He included Une de Mai in that assessment, but this did not prevent him from arguing, correctly, that harness horses are customarily barred from betting because they are prohibitive favorites—not because of a possible indisposition. "If she's not sound to bet on, she's not sound to race," he insisted. The commission belatedly agreed.
When the announcement that Une de Mai had been ordered scratched came over Roosevelt's P.A. system, Gougeon was already in the paddock preparing to race. "This would never have happened at home," he fumed. For his part, Montesson inveighed against U.S. racing officials and turf writers, lumping them together as les petites gens—the little people.
So poor Une de Mai, wrapped in a blue blanket, stood forlornly in a paddock stall as the reduced field of six went into motion on the synthetic Roosevelt track. The race developed into a two-horse affair between Speedy Crown and the 9-year-old Fresh Yankee, sometimes called "the Cinderella mare" because Nova Scotia lumberman Duncan MacDonald bought her as a yearling for a mere $900. Speedy Crown took the lead at the quarter pole, with Fresh Yankee, driven by the veteran Joe O'Brien, tucking in behind, and it quickly became obvious that both respected the 1-mile distance, a slightly longer race than U.S. horses are used to.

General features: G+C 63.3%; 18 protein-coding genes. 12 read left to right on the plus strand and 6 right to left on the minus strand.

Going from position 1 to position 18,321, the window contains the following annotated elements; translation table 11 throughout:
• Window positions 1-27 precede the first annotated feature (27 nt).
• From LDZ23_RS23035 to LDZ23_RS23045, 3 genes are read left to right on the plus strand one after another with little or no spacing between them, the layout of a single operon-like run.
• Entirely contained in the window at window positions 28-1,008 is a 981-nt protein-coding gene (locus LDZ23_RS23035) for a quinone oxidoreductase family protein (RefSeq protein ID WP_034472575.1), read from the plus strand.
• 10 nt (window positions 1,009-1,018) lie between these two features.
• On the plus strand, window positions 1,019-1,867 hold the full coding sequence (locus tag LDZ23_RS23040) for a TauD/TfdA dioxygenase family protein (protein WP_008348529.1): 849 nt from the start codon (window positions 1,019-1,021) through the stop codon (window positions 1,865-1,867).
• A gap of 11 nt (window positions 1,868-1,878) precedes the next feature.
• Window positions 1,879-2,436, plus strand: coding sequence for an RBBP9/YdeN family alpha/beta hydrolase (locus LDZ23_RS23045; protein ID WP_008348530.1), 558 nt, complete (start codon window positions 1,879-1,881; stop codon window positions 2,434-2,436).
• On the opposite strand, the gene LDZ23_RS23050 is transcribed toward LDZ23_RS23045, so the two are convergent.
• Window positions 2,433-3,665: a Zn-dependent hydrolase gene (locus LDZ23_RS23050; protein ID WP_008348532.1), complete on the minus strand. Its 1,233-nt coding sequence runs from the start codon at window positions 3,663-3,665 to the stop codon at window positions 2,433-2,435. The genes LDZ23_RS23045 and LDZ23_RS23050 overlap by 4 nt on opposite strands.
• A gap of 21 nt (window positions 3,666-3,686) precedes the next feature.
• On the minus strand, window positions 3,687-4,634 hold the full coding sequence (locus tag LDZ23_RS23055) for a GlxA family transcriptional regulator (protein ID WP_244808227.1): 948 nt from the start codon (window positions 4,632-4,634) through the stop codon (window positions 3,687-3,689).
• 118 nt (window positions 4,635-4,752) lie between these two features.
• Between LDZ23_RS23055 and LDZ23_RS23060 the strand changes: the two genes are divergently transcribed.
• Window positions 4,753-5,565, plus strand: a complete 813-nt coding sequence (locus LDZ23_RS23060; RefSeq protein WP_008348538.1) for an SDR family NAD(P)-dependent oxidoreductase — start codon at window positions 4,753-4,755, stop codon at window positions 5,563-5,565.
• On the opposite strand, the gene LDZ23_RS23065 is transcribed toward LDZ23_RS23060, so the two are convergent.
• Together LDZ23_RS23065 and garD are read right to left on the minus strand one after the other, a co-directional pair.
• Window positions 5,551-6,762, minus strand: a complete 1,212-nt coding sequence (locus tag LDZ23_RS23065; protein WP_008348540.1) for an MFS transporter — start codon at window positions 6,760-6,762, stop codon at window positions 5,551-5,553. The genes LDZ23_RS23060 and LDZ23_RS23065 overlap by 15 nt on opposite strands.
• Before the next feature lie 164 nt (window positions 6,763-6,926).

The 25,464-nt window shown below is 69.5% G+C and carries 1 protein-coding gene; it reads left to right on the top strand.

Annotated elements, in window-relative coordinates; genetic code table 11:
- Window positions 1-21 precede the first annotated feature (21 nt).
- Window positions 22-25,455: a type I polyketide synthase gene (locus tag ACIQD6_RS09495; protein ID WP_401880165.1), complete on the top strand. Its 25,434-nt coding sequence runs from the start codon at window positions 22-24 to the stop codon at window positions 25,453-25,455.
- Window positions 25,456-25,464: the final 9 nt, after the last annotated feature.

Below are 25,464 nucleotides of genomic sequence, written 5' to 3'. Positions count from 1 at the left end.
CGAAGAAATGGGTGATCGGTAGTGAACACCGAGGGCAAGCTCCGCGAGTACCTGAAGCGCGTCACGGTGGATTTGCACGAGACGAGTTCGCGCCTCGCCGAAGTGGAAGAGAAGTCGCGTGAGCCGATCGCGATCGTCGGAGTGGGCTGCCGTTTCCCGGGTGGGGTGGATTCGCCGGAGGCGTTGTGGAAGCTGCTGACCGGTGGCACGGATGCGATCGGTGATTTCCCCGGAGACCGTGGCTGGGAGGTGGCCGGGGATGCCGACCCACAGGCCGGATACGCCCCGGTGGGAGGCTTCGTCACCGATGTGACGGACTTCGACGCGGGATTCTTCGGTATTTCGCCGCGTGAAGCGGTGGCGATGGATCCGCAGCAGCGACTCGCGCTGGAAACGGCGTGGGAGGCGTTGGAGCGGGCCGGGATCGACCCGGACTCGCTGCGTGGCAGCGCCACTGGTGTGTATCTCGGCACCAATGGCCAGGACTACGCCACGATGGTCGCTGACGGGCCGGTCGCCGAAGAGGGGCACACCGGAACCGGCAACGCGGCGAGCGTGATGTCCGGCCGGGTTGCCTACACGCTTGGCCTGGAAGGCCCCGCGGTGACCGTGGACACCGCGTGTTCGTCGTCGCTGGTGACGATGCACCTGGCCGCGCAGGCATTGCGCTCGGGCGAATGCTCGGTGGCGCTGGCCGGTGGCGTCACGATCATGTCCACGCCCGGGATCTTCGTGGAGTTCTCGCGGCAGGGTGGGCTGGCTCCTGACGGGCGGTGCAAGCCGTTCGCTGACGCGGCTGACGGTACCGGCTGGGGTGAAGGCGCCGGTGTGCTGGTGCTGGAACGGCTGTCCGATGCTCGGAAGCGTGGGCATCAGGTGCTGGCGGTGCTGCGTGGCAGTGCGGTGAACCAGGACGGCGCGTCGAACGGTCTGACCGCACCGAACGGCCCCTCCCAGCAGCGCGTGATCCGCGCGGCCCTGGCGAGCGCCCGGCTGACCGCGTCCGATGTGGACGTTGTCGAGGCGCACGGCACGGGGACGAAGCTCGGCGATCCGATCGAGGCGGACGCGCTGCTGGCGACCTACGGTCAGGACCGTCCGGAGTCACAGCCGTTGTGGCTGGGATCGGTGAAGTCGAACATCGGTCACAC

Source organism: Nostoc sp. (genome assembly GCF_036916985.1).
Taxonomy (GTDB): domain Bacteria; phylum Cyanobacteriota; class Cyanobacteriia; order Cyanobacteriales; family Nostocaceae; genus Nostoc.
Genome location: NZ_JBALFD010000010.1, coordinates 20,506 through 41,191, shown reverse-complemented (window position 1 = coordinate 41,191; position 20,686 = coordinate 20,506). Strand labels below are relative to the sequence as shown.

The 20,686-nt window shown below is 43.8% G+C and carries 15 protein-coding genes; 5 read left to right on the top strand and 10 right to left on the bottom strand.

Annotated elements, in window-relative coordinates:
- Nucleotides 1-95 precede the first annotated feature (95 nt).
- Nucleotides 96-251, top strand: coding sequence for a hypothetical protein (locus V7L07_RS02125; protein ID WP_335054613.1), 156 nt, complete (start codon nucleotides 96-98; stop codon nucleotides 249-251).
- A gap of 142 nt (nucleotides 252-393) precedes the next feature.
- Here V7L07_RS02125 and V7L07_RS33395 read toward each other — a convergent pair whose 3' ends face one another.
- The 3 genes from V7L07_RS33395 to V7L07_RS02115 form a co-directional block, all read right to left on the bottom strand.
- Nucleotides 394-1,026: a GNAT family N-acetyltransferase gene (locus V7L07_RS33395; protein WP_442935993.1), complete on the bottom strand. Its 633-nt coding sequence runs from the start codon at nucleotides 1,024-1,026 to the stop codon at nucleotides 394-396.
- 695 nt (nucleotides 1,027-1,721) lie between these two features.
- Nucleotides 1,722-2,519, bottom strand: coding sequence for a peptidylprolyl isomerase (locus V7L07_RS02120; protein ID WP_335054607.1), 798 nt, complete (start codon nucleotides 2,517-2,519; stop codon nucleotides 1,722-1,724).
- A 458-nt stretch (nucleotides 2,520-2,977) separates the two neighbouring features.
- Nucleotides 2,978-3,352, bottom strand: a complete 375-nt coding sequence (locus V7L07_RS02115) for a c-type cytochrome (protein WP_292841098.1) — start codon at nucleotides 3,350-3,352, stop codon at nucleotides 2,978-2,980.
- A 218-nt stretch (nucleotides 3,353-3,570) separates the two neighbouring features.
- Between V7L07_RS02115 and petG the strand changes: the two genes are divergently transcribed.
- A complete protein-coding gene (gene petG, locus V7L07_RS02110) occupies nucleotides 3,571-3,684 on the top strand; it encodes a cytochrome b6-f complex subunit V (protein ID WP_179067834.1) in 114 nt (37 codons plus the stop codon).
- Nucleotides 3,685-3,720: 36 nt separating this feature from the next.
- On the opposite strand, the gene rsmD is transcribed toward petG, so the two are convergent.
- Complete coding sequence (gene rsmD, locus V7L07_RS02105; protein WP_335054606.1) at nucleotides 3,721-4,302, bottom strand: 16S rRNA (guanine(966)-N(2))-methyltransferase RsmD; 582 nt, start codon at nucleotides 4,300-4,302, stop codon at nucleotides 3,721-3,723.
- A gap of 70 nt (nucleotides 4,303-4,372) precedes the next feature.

Beissinger had not intended to go to the front so soon, for fear of tiring Speedy Crown, but had reluctantly done so when the early leader, a Belgian 5-year-old named Fideel, cut a slow pace. "Nobody else moved, so I had to," Beissinger explained later. O'Brien was conserving Fresh Yankee for the stretch, waiting in vain for somebody else to challenge Speedy Crown. When nobody did, the Canadian mare finally made a move coming out of the last turn, briefly exciting the crowd of 36,000, but Speedy Crown held her off to win by three-quarters of a length in a relatively pokey 2:35[1/5].
"Speedy Crown's a darn good horse," O'Brien said afterward. Then he added, "He's also a younger horse." O'Brien had agreed with the move to have Une de Mai scratched, but an ironic thought now occurred to him. "It might have been different with Une de Mai in there," he said. "Maybe she would have gone with Speedy Crown and worn him down a bit." O'Brien could console himself with the second-place purse of $31,250.